My favorite Sunday record album is Robert Wyatt's "Rock Bottom." It's a sad sounding record. But of course, there is humor within the grooves as well. Wyatt to me, is the most reflective and saddest singer in the world. Not a sound of regret, but the pause of life standing still. When he reflects, I feel that the world come to him in slow motion. For me, I can put my left toe in his bathwater, but I don't get the full effect of Wyatt's world. It's not the music or him, but the fact that I'm totally involved with only one person - me.
With nothing better else to do, I decided to go out for a walk. There is the philosophy that walking can clear the head and put things in a perspective. For me, it magnifies my feelings that become overwhelming at times. Nevertheless, I go out this Sunday to feel what the world can offer me. I find myself at the Echo Park Lake, walking around the giant pond, and at the same time watching the various bird families that sun themselves on the side of the lake. I wish I could let myself go, and lay there and sun myself as well.
There is something about a body of water that makes time stand still. It is here that what I desire is a world without time. Death must be interesting in a way, where time doesn't creep up on you. Nothing is the thing. I can deal with "nothing."
Sunday, May 3, 2015
The Sunday Series:
Sunday May 3, 2015
Due to a medical condition, I need to walk as much as possible. Usually one has a route where they go from "here" to "there." I decided not to follow that sort of logic, and I kept my mind free of distance or direction. I just walked down my stairs and turned in the direction of the wind. I almost get a vertigo feeling looking down the long street. It's hot, and I try to stay as much as possible in the shade. I have sensitive skin, and I do have a fear of aging. There is one part of my body that really bugs me, and that is the inner elbow area, where I have this ugly aging wrinkling skin. No one notices it except me, and it is the one thing I think about when I'm wearing a short-sleeve shirt or t-shirt.
To focus, I look at the pavement while walking. To be honest with you, I prefer concrete to nature. I'm fascinated with the way the street-walk is paved in squares, like a puzzle. The shadows that reflect on the pavement are also beautiful to me. I wonder what it would be like if someone painted the shadows on the sidewalk, so they are there all year-round. That type of perfection appeals to my aesthetic.
I come upon a fountain in the front yard of a house on Franklin Avenue. Due to the fact that there is a draught in Southern California, it is rare to see these fountains with running water. So what is left is just the statue itself. The bottom level is three baby angels (I presume that is what they are), holding up another level with two other angels grasping a stone, where on a good day, water would be coming out. There is something fantastic about watching water flowing from a fountain. Small or large, it doesn't make a difference, but just to see water flowing is like life going on. Without the flow, one feels close to a state of death.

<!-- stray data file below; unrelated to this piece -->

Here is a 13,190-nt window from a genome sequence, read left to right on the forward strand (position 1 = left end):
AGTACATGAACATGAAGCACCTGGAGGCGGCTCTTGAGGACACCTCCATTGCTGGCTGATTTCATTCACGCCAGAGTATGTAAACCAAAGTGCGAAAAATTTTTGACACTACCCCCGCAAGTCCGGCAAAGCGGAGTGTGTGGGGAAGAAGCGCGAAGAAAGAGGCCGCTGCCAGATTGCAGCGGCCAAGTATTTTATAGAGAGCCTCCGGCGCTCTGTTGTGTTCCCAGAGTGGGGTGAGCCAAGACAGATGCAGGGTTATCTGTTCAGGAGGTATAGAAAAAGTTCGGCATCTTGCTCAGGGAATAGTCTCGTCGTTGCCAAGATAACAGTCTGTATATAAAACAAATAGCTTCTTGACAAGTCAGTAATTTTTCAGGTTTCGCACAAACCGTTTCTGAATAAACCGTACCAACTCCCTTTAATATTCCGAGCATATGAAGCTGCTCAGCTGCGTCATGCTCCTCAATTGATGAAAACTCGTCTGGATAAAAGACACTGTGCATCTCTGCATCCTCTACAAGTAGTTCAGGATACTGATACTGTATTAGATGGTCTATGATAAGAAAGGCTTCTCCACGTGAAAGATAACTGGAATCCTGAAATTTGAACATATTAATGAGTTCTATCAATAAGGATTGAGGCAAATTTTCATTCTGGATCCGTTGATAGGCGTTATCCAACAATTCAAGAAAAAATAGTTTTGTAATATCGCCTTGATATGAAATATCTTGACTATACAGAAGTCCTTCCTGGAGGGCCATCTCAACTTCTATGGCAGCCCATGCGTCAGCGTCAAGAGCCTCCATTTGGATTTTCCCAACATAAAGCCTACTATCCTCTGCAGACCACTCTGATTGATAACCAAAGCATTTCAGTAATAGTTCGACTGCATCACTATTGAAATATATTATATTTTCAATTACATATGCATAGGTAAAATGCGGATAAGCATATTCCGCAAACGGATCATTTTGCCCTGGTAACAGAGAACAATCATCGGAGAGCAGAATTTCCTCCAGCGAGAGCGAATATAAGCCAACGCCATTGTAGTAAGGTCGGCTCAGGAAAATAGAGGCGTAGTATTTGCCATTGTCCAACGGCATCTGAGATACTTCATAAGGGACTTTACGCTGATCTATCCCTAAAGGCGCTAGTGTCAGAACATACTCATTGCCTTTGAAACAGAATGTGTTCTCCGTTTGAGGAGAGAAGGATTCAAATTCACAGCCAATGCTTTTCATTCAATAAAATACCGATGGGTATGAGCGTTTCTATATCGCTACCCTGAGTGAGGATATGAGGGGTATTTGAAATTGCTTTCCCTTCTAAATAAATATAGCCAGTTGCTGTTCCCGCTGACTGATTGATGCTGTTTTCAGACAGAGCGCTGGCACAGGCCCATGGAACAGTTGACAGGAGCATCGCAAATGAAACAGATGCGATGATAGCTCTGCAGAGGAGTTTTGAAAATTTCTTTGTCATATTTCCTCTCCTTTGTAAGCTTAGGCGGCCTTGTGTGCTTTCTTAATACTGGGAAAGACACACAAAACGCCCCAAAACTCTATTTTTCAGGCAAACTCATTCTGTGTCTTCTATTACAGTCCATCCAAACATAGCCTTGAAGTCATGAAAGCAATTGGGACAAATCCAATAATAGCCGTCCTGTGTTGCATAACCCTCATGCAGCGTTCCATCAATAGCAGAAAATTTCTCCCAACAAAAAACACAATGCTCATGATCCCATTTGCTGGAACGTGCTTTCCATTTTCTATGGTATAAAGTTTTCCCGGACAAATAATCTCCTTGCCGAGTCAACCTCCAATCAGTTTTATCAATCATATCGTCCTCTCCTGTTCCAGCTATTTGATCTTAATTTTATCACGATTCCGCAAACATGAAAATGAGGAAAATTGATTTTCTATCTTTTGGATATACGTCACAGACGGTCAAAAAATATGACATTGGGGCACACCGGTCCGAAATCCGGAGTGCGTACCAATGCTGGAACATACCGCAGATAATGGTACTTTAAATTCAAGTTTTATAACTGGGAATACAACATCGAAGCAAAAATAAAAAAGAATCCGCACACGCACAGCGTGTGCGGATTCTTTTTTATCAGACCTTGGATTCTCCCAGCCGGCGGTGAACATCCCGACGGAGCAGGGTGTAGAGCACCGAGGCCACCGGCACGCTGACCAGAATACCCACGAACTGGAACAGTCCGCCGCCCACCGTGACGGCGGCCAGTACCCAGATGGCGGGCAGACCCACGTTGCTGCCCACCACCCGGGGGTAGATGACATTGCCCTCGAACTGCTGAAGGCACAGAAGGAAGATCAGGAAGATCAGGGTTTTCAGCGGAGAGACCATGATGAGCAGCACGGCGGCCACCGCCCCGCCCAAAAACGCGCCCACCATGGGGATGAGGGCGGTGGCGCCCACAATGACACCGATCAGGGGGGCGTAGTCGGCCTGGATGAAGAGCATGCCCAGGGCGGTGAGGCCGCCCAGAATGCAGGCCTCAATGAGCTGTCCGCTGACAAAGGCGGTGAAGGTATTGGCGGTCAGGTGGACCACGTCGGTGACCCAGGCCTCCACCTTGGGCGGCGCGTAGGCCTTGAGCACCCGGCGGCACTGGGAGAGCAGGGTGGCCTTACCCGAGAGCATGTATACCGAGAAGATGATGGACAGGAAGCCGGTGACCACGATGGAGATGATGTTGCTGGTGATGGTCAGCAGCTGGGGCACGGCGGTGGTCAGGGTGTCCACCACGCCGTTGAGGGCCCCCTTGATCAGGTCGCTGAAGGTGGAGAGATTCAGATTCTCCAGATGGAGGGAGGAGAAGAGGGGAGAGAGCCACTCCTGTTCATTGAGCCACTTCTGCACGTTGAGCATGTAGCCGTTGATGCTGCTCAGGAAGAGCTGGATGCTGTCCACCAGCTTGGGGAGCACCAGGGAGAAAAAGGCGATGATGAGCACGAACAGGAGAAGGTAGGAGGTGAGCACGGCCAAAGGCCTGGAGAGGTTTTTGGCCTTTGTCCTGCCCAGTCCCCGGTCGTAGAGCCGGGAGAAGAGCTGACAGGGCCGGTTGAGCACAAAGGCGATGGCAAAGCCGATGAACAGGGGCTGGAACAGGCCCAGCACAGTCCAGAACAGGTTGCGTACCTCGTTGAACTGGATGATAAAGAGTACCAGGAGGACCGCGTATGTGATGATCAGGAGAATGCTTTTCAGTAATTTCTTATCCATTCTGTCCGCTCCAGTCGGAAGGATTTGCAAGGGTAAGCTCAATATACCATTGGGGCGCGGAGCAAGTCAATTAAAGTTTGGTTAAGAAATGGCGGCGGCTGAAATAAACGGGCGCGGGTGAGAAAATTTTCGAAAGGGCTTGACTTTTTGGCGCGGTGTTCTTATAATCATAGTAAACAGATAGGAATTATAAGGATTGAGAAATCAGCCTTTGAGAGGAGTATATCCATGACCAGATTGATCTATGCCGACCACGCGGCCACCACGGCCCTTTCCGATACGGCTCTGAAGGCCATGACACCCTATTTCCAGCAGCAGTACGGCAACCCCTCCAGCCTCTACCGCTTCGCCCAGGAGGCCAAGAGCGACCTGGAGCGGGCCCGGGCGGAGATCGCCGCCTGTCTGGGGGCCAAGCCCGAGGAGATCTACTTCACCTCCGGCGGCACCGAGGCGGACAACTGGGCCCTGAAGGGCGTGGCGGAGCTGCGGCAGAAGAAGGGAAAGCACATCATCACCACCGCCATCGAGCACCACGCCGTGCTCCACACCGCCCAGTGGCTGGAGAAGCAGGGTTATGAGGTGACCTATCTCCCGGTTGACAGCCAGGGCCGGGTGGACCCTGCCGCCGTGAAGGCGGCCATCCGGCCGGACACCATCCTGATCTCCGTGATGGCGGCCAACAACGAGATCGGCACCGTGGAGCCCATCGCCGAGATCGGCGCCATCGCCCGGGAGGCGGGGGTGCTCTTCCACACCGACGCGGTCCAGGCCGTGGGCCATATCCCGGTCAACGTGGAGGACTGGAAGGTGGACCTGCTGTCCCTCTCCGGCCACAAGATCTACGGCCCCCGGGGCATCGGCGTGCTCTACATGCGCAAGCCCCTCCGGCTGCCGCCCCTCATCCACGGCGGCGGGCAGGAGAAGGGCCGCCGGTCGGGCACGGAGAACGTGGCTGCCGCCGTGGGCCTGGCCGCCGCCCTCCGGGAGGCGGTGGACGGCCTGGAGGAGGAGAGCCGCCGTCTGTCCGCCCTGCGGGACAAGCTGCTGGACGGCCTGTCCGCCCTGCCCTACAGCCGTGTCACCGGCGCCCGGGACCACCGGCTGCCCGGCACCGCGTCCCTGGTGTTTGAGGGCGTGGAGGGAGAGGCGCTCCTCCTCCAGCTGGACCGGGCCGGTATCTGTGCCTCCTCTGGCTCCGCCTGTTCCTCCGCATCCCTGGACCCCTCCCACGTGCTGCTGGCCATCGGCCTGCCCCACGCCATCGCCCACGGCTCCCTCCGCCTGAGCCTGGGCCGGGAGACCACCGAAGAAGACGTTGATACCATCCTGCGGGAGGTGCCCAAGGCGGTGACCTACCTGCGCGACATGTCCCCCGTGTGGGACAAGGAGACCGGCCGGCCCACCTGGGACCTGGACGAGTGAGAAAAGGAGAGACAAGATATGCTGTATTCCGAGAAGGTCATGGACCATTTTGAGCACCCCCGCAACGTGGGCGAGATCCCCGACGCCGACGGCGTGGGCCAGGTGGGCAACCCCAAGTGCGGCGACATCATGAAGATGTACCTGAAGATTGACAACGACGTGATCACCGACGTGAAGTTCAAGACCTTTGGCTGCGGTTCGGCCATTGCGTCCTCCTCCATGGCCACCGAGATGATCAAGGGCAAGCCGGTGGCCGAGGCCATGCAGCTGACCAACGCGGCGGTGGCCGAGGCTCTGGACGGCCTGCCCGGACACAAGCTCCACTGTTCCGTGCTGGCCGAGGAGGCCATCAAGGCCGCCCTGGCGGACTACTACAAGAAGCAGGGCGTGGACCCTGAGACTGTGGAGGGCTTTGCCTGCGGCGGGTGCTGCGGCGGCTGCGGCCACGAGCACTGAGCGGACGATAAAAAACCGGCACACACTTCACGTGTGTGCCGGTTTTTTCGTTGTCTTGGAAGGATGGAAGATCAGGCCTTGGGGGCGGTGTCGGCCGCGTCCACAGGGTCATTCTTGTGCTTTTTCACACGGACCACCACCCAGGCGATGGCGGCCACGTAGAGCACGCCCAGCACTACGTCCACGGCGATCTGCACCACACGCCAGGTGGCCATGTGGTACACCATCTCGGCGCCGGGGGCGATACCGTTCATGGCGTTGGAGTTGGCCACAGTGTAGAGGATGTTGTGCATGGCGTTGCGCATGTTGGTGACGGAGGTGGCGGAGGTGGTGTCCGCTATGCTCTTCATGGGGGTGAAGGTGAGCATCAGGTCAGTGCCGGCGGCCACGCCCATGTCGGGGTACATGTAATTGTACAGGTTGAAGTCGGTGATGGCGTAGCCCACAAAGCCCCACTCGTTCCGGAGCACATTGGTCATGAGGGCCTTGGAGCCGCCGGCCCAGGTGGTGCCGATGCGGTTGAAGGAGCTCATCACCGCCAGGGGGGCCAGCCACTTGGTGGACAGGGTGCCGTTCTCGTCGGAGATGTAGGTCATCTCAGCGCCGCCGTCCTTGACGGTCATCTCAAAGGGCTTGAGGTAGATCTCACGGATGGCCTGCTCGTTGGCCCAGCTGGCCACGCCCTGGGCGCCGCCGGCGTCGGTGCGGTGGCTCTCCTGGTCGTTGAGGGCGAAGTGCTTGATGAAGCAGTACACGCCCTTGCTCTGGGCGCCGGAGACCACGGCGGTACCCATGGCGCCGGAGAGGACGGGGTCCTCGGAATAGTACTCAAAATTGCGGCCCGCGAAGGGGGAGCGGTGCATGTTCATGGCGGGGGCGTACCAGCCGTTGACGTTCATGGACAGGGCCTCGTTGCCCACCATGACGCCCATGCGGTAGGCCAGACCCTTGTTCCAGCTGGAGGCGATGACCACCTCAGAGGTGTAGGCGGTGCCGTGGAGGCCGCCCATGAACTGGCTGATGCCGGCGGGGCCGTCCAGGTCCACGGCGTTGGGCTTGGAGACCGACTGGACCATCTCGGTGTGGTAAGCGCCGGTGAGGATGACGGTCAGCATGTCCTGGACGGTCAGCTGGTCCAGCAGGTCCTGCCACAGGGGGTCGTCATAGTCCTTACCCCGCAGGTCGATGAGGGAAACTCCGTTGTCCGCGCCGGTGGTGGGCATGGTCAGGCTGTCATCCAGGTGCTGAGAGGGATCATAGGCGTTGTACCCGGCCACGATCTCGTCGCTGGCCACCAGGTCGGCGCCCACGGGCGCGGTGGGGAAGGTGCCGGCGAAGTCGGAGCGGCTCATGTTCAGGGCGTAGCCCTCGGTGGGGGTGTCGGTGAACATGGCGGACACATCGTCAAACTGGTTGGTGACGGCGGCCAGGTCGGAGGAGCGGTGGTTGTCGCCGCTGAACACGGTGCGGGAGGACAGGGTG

About two blocks from this fountain, I see another statue on a lawn, except that this lawn and statue, with the house, is huge. In every sense, I try to imagine living in this house. No doubt, I would hate to cut the lawn, but if you live here, more likely you can afford a gardener or an army of gardeners to cut the lawn for you. The house itself is not beautiful, but just big. It seems obscene to be that huge, yet I can imagine myself living there alone, so I can wander through each room without a care in the world. If I died there alone, it would probably take days for someone to find my body. Oddly enough, that gives me a sense of comfort.
The statue on the lawn, besides the house, captures my attention. Again, there is an angel motif, and she (it seems to be that gender) is help supporting the bigger version of the angel, or is it just a woman? Does this statue have any real meaning? Or is it just something decorative on the biggest front yard I have ever seen in person. I projected the image that I'm sitting in the balcony, reading "Against Nature" and glancing at the statue from its behind. Being an 'ass' man, I fully appreciate the back side of a good statue.
As I walk on Franklin, heading west, I see a small home that has a pair of lions looking over the entrance to the house. Compared to the fountain and statue, this lion is chipped and in need of a paint job - but part of its charm is in the state it is in. The expression on the lion's face is not one of danger or 'beware, ' but a sense of peace or understanding. The more I look at it, the more I find the bust of this lion beautiful.
Further down the road, I located another home with a lawn, but this one has nothing but weeds. Yet the house seems to be in order. A mansion in terms, but there seems to be something more homey compared to the palace I just saw back a little ways. I imagine the person who lives here has done so for many years. Perhaps a recluse who is so close to civilization, that he or she can just breathe through it, by opening their windows. My guess these windows haven't been open for many years. Or perhaps there are children in there - maybe a brother and sister, and they don't know the outside world at all.
Two or three doors down, there is a home that seems Mayan-style, and I can imagine sessions of torture and pain being done in that location. In theory the design of this home wouldn't fit in the neighborhood, but alas, it does. It seems perfectly natural to be here on Franklin. When I walk by, I can feel the difference in temperature. There is a chill in the air, and once I pass it, the weather gets warmer. I walk back to it again, and yes, for sure a chill hangs in that area like a woman wearing a heavy dark dress in the winter of Los Angeles.
As I glance at the entrance and its staircase, I feel that it's possible that one entered here, knowing that they will never leave. The beauty of the place is seductive, but then so is death. Once you embrace the body of your killer, then you know, or at least, hope there is a better life somewhere else. As for me, I just walk on.